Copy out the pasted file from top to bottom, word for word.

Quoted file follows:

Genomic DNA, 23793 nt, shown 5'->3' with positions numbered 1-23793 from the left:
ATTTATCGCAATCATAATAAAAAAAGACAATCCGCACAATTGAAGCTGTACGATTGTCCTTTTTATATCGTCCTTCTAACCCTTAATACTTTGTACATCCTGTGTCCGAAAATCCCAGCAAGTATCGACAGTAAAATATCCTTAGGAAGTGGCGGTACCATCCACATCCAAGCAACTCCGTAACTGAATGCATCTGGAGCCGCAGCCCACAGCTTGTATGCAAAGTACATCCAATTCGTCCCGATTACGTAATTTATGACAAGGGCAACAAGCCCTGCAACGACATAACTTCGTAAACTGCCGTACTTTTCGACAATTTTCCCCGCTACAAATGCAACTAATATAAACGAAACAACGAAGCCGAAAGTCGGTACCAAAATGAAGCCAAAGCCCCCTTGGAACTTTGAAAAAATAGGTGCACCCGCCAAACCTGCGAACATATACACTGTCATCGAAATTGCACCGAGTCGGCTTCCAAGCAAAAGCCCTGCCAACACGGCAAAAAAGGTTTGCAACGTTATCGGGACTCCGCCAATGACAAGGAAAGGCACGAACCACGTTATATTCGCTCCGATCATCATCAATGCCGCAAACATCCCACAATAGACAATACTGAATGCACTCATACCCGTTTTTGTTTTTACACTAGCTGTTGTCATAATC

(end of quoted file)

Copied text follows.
Genomic DNA, 23793 nt, shown 5'->3' with positions numbered 1-23793 from the left:
ATTTATCGCAATCATAATAAAAAAAGACAATCCGCACAATTGAAGCTGTACGATTGTCCTTTTTATATCGTCCTTCTAACCCTTAATACTTTGTACATCCTGTGTCCGAAAATCCCAGCAAGTATCGACAGTAAAATATCCTTAGGAAGTGGCGGTACCATCCACATCCAAGCAACTCCGTAACTGAATGCATCTGGAGCCGCAGCCCACAGCTTGTATGCAAAGTACATCCAATTCGTCCCGATTACGTAATTTATGACAAGGGCAACAAGCCCTGCAACGACATAACTTCGTAAACTGCCGTACTTTTCGACAATTTTCCCCGCTACAAATGCAACTAATATAAACGAAACAACGAAGCCGAAAGTCGGTACCAAAATGAAGCCAAAGCCCCCTTGGAACTTTGAAAAAATAGGTGCACCCGCCAAACCTGCGAACATATACACTGTCATCGAAATTGCACCGAGTCGGCTTCCAAGCAAAAGCCCTGCCAACACGGCAAAAAAGGTTTGCAACGTTATCGGGACTCCGCCAATGACAAGGAAAGGCACGAACCACGTTATATTCGCTCCGATCATCATCAATGCCGCAAACATCCCACAATAGACAATACTGAATGCACTCATACCCGTTTTTGTTTTTACACTAGCTGTTGTCATAATC